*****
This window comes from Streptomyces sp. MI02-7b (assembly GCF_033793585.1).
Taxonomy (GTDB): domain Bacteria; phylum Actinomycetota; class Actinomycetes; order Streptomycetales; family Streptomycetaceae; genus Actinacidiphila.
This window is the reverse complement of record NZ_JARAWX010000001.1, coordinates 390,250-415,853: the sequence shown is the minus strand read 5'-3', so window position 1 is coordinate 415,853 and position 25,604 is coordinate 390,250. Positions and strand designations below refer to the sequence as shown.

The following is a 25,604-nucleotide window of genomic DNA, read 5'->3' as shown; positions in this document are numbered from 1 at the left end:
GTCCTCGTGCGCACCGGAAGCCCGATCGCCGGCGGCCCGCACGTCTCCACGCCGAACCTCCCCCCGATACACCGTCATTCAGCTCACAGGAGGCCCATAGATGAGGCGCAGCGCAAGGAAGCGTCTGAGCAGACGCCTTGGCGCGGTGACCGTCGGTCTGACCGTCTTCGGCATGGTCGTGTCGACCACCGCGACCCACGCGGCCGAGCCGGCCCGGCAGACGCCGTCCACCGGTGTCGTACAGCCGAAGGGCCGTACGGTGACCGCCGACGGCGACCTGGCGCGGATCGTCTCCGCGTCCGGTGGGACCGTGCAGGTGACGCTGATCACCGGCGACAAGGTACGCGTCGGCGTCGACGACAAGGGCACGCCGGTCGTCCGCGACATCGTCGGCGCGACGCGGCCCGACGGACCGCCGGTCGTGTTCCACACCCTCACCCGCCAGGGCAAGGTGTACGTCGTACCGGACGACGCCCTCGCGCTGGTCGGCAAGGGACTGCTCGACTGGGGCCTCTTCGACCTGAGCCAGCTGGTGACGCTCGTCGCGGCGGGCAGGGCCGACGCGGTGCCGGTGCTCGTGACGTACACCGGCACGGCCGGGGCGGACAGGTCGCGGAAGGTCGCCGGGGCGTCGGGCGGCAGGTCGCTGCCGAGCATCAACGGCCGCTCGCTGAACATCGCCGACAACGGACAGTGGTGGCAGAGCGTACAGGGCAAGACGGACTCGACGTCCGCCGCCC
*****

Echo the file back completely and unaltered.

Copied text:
This window comes from Streptomyces sp. MI02-7b (assembly GCF_033793585.1).
Taxonomy (GTDB): domain Bacteria; phylum Actinomycetota; class Actinomycetes; order Streptomycetales; family Streptomycetaceae; genus Actinacidiphila.
This window is the reverse complement of record NZ_JARAWX010000001.1, coordinates 390,250-415,853: the sequence shown is the minus strand read 5'-3', so window position 1 is coordinate 415,853 and position 25,604 is coordinate 390,250. Positions and strand designations below refer to the sequence as shown.

The following is a 25,604-nucleotide window of genomic DNA, read 5'->3' as shown; positions in this document are numbered from 1 at the left end:
GTCCTCGTGCGCACCGGAAGCCCGATCGCCGGCGGCCCGCACGTCTCCACGCCGAACCTCCCCCCGATACACCGTCATTCAGCTCACAGGAGGCCCATAGATGAGGCGCAGCGCAAGGAAGCGTCTGAGCAGACGCCTTGGCGCGGTGACCGTCGGTCTGACCGTCTTCGGCATGGTCGTGTCGACCACCGCGACCCACGCGGCCGAGCCGGCCCGGCAGACGCCGTCCACCGGTGTCGTACAGCCGAAGGGCCGTACGGTGACCGCCGACGGCGACCTGGCGCGGATCGTCTCCGCGTCCGGTGGGACCGTGCAGGTGACGCTGATCACCGGCGACAAGGTACGCGTCGGCGTCGACGACAAGGGCACGCCGGTCGTCCGCGACATCGTCGGCGCGACGCGGCCCGACGGACCGCCGGTCGTGTTCCACACCCTCACCCGCCAGGGCAAGGTGTACGTCGTACCGGACGACGCCCTCGCGCTGGTCGGCAAGGGACTGCTCGACTGGGGCCTCTTCGACCTGAGCCAGCTGGTGACGCTCGTCGCGGCGGGCAGGGCCGACGCGGTGCCGGTGCTCGTGACGTACACCGGCACGGCCGGGGCGGACAGGTCGCGGAAGGTCGCCGGGGCGTCGGGCGGCAGGTCGCTGCCGAGCATCAACGGCCGCTCGCTGAACATCGCCGACAACGGACAGTGGTGGCAGAGCGTACAGGGCAAGACGGACTCGACGTCCGCCGCCC